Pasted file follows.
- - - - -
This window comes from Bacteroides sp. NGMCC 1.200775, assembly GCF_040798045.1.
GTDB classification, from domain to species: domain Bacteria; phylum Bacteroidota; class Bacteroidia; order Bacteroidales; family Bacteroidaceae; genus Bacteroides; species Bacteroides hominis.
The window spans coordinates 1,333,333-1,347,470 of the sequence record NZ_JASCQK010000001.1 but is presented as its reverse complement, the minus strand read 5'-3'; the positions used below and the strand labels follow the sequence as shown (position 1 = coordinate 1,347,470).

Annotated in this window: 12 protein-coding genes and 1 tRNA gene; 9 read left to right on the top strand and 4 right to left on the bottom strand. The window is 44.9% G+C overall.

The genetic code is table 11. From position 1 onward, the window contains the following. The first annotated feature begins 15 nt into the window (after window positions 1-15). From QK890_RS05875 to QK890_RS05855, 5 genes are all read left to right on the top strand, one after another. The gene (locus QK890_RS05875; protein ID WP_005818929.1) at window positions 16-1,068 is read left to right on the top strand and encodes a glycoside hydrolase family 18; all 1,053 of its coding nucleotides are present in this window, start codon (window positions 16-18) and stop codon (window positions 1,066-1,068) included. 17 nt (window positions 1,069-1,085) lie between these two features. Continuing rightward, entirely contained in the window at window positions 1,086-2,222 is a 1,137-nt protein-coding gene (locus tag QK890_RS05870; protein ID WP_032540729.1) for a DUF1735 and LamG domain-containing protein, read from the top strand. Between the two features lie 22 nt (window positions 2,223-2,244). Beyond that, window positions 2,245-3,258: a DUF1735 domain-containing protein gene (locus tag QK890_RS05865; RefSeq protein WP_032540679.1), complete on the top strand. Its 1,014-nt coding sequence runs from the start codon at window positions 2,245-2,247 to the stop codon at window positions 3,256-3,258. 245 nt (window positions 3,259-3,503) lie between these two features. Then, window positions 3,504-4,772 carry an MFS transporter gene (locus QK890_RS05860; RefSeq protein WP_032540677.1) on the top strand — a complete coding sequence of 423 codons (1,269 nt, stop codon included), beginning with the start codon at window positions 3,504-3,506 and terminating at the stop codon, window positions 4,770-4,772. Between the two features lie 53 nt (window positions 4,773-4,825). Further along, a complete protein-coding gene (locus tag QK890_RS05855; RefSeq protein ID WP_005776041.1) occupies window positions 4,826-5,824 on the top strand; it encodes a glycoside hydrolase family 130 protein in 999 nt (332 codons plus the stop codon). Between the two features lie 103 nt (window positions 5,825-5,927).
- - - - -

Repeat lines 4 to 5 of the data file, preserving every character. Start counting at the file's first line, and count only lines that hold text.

Annotated in this window: 12 protein-coding genes and 1 tRNA gene; 9 read left to right on the top strand and 4 right to left on the bottom strand. The window is 44.9% G+C overall.

The genetic code is table 11. From position 1 onward, the window contains the following. The first annotated feature begins 15 nt into the window (after window positions 1-15). From QK890_RS05875 to QK890_RS05855, 5 genes are all read left to right on the top strand, one after another. The gene (locus QK890_RS05875; protein ID WP_005818929.1) at window positions 16-1,068 is read left to right on the top strand and encodes a glycoside hydrolase family 18; all 1,053 of its coding nucleotides are present in this window, start codon (window positions 16-18) and stop codon (window positions 1,066-1,068) included. 17 nt (window positions 1,069-1,085) lie between these two features. Continuing rightward, entirely contained in the window at window positions 1,086-2,222 is a 1,137-nt protein-coding gene (locus tag QK890_RS05870; protein ID WP_032540729.1) for a DUF1735 and LamG domain-containing protein, read from the top strand. Between the two features lie 22 nt (window positions 2,223-2,244). Beyond that, window positions 2,245-3,258: a DUF1735 domain-containing protein gene (locus tag QK890_RS05865; RefSeq protein WP_032540679.1), complete on the top strand. Its 1,014-nt coding sequence runs from the start codon at window positions 2,245-2,247 to the stop codon at window positions 3,256-3,258. 245 nt (window positions 3,259-3,503) lie between these two features. Then, window positions 3,504-4,772 carry an MFS transporter gene (locus QK890_RS05860; RefSeq protein WP_032540677.1) on the top strand — a complete coding sequence of 423 codons (1,269 nt, stop codon included), beginning with the start codon at window positions 3,504-3,506 and terminating at the stop codon, window positions 4,770-4,772. Between the two features lie 53 nt (window positions 4,773-4,825). Further along, a complete protein-coding gene (locus tag QK890_RS05855; RefSeq protein ID WP_005776041.1) occupies window positions 4,826-5,824 on the top strand; it encodes a glycoside hydrolase family 130 protein in 999 nt (332 codons plus the stop codon). Between the two features lie 103 nt (window positions 5,825-5,927).